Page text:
Hopes of a big rise in UK car sales in September have been dashed, spreading more gloom about the sector’s health. Sales in what is the industry’s second most important month rose 1.3% from a year earlier, well below the double-digit growth hoped for.
In the first nine months of the year, car sales fell 2.5% to 1.86 million, the Society of Motor Manufacturers and Traders (SMMT) said. SMMT chief executive Mike Hawes said September’s rise was “fairly paltry”.
The small rise compared with what Mr Hawes described as a “pretty awful” September 2018, when sales slumped 20% due to the introduction of tougher emissions rules restricting the availability of certain vehicles.
“Any uplift from last year was welcome,” Mr Hawes told the BBC. “So we were hoping for something like a double-digit increase this September.”
March, followed by September, are traditionally the industry’s most important sales months due to licence plate changes typically prompting a spike in demand.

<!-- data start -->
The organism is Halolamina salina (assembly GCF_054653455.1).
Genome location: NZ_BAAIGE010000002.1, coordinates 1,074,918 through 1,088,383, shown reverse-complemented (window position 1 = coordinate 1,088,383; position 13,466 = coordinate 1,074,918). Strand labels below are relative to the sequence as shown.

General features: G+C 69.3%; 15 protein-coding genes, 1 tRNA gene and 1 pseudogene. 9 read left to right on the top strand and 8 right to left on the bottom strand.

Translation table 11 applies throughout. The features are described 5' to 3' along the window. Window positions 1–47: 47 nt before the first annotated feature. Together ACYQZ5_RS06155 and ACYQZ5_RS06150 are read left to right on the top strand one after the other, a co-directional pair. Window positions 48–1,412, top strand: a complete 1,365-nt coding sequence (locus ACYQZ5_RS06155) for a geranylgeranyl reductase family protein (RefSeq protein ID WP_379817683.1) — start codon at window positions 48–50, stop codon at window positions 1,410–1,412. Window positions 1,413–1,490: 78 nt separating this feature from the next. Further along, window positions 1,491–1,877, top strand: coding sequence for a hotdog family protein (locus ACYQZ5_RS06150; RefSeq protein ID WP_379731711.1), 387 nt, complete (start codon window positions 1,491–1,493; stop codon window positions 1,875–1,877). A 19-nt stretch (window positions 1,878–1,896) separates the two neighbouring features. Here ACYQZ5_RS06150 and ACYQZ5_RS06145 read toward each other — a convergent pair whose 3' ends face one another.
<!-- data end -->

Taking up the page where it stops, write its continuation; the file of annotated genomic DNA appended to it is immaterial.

Other major European markets had seen much stronger sales growth last month.
Mr Hawes said: “Consumer confidence is being undermined by political and economic uncertainty. We need to restore stability to the market which means avoiding a no-deal Brexit and, moreover, agreeing a future relationship with the EU that avoids tariffs and barriers that could increase prices and reduce buyer choice.”
Sales of diesel models were down 20.6% during the first nine months of 2019, while demand for new petrol models was up 2.6%.